Since Roe v. Wade, opponents of abortion haven’t had much luck in the courts, but in recent years pro-lifers have made steady progress in the court of public opinion. In May 2009, Gallup found that Americans who describe themselves as “pro-life” outnumbered those preferring “pro-choice” for the first time. Earlier this year, the pro-choice percentage of the public hit an all-time low.
Todd Akin has reminded pro-lifers how fragile those gains might be. Akin is a congressman and the Republican nominee for U.S. Senate in Missouri. He also holds some novel views about human biology. Asked about his opposition to abortion even in cases of rape, Akin gave an answer that had people scratching their heads — and then shaking their fists.
“From what I understand from doctors, that’s really rare,” Akin said. “If it’s a legitimate rape, the female body has ways of shutting that down.”
Akin’s answer raised questions of its own. What constitutes a “legitimate rape”? How exactly does the female body shut down a pregnancy due to rape? Who are these doctors Akin has been talking to and where did they get their medical degrees? And what on earth is this guy thinking?
While rape is the reason behind only a small percentage of abortions, the American Journal of Obstetrics and Gynecology estimated in 1996 that over 32,000 pregnancies result from rape each year. That’s a non-trivial number.
Republicans quickly distanced themselves from Akin’s comments and then called on their wayward candidate to end his Senate campaign. Mitt Romney and Senate Republican Leader Mitch McConnell urged him to think of the damage he could do to the party. Senator Scott Brown, who is in a tight race for re-election in the liberal state of Massachusetts, called on Akin to drop out. The National Republican Senatorial Committee and other GOP organs de-funded Akin.
The reason for this panic is obvious: if Republicans are to retake the Senate in November, Missouri is a must-win seat. Democratic incumbent Senator Claire McCaskill is in serious trouble, but against Akin she has a fighting chance.
The Democrats seemingly came to the same conclusion even before Akin’s impromptu obstetrics lesson. They spent money in an effort to help swing the primary toward him rather than John Brunner or Sarah Steelman.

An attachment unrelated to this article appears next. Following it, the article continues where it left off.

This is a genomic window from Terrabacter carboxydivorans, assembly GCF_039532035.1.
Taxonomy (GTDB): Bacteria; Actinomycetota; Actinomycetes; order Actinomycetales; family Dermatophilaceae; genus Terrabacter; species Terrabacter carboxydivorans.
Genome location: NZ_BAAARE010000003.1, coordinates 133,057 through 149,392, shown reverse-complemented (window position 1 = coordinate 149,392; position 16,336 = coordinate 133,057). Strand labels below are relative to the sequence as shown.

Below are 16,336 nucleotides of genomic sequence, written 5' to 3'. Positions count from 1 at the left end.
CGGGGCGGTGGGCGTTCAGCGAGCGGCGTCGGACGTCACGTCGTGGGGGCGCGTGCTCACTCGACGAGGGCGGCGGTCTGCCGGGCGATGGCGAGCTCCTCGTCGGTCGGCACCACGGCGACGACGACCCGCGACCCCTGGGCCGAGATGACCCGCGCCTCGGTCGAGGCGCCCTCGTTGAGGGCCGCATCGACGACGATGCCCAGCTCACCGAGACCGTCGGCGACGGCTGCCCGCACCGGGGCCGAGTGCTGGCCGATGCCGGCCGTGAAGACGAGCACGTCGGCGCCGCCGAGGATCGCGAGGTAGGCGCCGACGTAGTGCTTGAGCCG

But pro-life groups for the most part stood by Akin. Their reasoning was understandable. Unborn children have no votes or campaign cash and aren’t guaranteed to have friends in Washington. Todd Akin had been one. He might be a horrible spokesman for the pro-life cause, but he had been a reliable supporter through his House voting record.
Yet thinking back to the 1990s, when the national poll numbers were generally much worse for the pro-life position, several perceptions of abortion opponents impeded their effectiveness in the public debate: they were charged with insensitivity toward women, zealotry, hypocrisy and ignorance.
The advent of the ultrasound helped convince people that it was actually pro-choice absolutists who evinced an Akin-like denial about basic biological realities: sex between men and women creates babies, not “products of conception,” blobs of tissue or other euphemisms.
But asking a woman to carry an unwanted pregnancy to term is no small thing, even if the alternative “choice” ends a human life. The face of the pro-life movement has increasingly been the women working in crisis pregnancy centers who recognize that fact. Nevertheless, it still has some representatives who conform to the pro-choice caricature.
Pro-life politicians are often accused of trying to drag women back into the 1950s, as one anti-Romney ad argues, or the Stone Age. Politicians like Akin threaten to drag the pro-life movement back into the age when it was very much a minority opinion.
The fact is, informed women are as likely to be pro-life as ignorant men.
Pro-life groups that remain steadfast in their support of candidates like Akin are quite reasonably rewarding their records of voting to protect the unborn. But for those who understand the abortion issue in these terms, protecting the unborn effectively ought to count for something too.
W. James Antle III is the editor of The Daily Caller News Foundation. Follow him on Twitter.